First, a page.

12:50 AM, August 06, 2013 / LAST MODIFIED: 02:11 AM, August 06, 2013

Cheers for 'murderers'

Rules flouted to clear 30 murder cases; committee sits Aug 20 to review 'politically-motivated' cases along with 200 more

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Cheers for 'murderers'

The national committee for reviewing and recommending withdrawal of “politically motivated” lawsuits has taken up 30 murder cases, mostly against Awami League men, for review at its next meeting without following due procedures.
The murder cases, with nearly 170 other lawsuits, have been selected for the committee's consideration, mostly without recommendations from district committees headed by deputy commissioners, said sources in the inter-ministerial review body.
According to the rules, it is mandatory that district committees first select the “politically motivated” cases and then forward them to the home ministry for placing them before the national committee.
But many of the cases have been selected for the committee's review even without the knowledge of district committees, said district officials.
The national committee headed by State Minister for Law Quamrul Islam has been reviewing “politically motivated” cases since 2009.
The committee's next meeting, which may also be its last, is scheduled for August 20. At its previous 30 meetings, the committee had recommended withdrawing as many as 7,177 cases against a total of 11,200 cases referred to it.
The recommendations for wholesale withdrawal of the cases evoked strong criticism from different quarters.
Officials said the government made the move at the end of its tenure apparently for getting off the hook criminals loyal to ruling party leaders.
Sources said when the district committees expressed their inability to make recommendations for reviewing several murder cases against notorious criminals, they were asked to forward the cases without recommendations.
One such instance is the forwarding of the murder cases against Khokon Hossain Khan, a notorious criminal in Pabna, to the national committee.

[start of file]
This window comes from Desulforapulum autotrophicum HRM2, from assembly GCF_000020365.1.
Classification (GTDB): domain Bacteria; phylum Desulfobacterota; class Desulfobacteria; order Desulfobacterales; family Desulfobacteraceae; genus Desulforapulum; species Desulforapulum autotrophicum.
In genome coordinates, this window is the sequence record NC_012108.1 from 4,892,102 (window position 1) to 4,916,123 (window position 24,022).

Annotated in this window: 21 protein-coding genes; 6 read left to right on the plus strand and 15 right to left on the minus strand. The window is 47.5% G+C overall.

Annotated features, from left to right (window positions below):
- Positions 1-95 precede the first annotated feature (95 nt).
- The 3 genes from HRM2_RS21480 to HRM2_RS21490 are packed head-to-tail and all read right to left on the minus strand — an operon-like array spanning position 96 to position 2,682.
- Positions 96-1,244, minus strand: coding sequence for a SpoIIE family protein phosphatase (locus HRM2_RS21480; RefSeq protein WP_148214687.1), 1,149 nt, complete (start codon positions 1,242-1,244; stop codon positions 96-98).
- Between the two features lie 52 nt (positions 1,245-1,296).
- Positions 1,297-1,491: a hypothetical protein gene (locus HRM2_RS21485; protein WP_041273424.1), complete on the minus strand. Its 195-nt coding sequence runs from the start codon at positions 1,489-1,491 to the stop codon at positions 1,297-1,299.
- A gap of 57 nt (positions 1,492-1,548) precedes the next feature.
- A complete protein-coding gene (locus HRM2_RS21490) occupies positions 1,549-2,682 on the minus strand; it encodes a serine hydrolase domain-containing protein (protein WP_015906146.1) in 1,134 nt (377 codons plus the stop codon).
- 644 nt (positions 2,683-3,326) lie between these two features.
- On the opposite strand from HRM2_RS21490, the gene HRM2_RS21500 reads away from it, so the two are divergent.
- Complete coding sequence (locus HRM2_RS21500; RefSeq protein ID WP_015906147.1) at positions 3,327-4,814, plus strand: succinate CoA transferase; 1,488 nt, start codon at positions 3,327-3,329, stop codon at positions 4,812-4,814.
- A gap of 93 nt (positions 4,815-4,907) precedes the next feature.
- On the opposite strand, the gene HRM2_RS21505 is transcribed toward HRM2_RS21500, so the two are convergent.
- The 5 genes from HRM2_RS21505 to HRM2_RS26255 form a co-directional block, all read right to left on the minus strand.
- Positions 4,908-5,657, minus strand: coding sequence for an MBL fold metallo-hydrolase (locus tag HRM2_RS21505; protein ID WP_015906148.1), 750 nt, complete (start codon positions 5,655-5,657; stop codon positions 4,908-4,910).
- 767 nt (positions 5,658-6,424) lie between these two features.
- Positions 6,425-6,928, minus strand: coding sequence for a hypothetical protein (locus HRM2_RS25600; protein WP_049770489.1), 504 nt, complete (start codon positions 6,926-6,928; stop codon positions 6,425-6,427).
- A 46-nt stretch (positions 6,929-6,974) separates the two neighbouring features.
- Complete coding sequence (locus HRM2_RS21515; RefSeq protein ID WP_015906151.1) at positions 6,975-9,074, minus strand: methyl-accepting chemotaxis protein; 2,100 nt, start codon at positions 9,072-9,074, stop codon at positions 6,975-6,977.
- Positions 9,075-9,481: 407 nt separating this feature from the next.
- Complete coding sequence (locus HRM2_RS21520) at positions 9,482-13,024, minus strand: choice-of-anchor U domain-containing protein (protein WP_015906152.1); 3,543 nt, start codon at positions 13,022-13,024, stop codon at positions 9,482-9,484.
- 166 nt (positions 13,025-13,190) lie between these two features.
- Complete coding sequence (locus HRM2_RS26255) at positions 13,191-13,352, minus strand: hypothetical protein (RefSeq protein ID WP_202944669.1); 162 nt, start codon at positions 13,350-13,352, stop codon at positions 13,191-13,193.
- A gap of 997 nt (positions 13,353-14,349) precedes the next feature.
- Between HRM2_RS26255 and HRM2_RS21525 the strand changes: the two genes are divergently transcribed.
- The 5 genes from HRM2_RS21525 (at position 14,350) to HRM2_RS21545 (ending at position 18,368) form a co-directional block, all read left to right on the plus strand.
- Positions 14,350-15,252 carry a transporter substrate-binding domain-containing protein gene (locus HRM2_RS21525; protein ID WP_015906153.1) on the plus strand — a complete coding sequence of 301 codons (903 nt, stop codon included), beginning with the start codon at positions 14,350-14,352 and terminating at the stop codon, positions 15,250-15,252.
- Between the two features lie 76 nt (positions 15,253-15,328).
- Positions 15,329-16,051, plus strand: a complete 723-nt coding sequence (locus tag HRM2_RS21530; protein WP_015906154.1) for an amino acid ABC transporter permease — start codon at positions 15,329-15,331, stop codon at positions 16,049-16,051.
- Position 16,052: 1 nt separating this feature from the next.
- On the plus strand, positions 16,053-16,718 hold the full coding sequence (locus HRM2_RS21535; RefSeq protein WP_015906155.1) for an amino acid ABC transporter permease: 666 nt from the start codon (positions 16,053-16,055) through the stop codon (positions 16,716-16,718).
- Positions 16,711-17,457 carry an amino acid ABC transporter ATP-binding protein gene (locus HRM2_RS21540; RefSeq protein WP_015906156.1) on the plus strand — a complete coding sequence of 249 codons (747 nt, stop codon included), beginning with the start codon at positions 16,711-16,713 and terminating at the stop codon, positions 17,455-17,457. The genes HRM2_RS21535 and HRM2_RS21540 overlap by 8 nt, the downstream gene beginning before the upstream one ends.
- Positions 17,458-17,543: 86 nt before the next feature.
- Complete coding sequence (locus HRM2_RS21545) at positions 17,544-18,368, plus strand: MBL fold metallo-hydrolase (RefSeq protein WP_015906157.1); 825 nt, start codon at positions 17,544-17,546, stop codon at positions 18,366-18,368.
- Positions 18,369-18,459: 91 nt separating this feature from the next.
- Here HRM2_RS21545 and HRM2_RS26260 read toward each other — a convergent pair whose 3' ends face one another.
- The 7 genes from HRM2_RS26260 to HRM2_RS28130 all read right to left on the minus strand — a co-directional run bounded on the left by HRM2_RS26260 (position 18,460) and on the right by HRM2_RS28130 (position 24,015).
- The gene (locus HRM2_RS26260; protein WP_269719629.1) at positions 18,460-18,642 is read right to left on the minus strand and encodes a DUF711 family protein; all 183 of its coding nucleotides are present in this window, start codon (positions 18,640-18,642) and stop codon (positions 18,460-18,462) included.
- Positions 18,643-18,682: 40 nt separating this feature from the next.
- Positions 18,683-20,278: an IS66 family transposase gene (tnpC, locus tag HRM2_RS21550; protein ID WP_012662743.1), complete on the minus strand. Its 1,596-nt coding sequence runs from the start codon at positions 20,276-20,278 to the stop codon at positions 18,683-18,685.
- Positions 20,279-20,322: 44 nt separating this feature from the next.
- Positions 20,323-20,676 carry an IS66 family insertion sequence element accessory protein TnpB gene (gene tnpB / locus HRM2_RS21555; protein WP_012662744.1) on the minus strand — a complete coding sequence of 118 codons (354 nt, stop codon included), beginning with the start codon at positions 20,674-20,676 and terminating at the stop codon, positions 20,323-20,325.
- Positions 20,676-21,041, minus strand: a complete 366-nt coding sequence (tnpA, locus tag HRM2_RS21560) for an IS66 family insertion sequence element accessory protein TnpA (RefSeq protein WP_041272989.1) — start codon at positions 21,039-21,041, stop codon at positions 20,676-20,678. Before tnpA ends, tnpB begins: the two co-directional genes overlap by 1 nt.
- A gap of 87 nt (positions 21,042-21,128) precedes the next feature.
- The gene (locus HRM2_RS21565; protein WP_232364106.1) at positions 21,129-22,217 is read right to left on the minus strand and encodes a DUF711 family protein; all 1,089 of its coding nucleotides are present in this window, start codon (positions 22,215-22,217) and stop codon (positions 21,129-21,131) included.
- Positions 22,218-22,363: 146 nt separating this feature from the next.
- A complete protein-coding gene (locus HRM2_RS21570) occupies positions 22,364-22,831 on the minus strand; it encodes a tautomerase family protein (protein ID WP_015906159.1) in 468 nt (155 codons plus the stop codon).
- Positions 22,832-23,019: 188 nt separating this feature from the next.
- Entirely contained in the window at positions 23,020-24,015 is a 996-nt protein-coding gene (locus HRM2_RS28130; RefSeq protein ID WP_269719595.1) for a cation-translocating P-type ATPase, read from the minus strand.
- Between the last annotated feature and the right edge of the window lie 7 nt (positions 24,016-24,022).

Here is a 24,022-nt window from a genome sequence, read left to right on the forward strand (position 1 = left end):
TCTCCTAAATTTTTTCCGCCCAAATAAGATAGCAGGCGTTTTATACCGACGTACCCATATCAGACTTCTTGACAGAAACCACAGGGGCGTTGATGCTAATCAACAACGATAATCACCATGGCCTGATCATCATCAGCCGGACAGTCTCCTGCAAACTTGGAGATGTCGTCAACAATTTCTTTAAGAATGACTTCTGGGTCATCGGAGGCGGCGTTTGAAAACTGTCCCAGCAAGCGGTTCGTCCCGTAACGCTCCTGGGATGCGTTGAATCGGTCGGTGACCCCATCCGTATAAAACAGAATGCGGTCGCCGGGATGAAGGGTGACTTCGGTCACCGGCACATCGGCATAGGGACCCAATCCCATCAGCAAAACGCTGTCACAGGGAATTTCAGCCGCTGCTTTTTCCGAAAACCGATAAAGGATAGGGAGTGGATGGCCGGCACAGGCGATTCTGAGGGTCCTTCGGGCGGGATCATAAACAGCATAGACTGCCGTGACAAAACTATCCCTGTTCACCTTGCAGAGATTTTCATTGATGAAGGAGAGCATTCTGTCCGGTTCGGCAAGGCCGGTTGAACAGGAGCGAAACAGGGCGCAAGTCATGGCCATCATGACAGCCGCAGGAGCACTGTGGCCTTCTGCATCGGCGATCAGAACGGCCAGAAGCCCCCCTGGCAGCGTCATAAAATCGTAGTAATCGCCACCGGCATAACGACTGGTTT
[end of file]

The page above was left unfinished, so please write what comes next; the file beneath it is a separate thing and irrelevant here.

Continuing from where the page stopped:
Khokon, an accused in three murder cases with Santhia and Ataikula police stations in Pabna, has been shown as a member of Santhia thana AL unit. But in reality, Khokon is not a member of the ruling AL.
The murder cases against him have been selected for the national committee's review. But the Pabna district committee didn't even know that Khokon's case documents had been sent to the review body.
Al Mahmud Delwar, convener of Santhia thana AL unit, yesterday told The Daily Star that Khokon, son of Yousuf Khan in Santhia, had never been a member of the Awami League.
Mustafizur Rahman, deputy commissioner of Pabna, said the district committee had not sent the documents of any murder case to the national committee for review.
Khokon along with several others was indicted in the charge sheets of the three murder cases in 2003 and 2004. He is the prime accused in the cases.
Khokon was shown absconding in all three cases, said a court source in Pabna.
As per provisions, no case against any absconding accused can be put on the agenda for the national committee's review.
The committee was formed in early 2009 to review and recommend withdrawal of “politically motivated” cases filed during the tenure of the BNP-led government and the last caretaker government.
Surprisingly, it will also review at its next meeting a murder case filed during the tenure of the present government.
Shawkat Ali, who is from Lalmonirhat, is the accused in the murder case filed with Aditmari Police Station in Lalmonirhat on October 4, 2009.
But it could not be confirmed whether Shawkat had any affiliation with the ruling party.
Two more murder cases -- one against Chhatra League member Babu Hossain and the other against AL activist Fazlu alias Dipjol in Pabna -- have also been selected for the committee's review without the knowledge of the district committee concerned.
The state minister for law told The Daily Star that no case should be selected for the committee's review without the district committees' recommendations.
When his attention was drawn to such instances, the chief of the national body said he would not say anything without seeing the documents.

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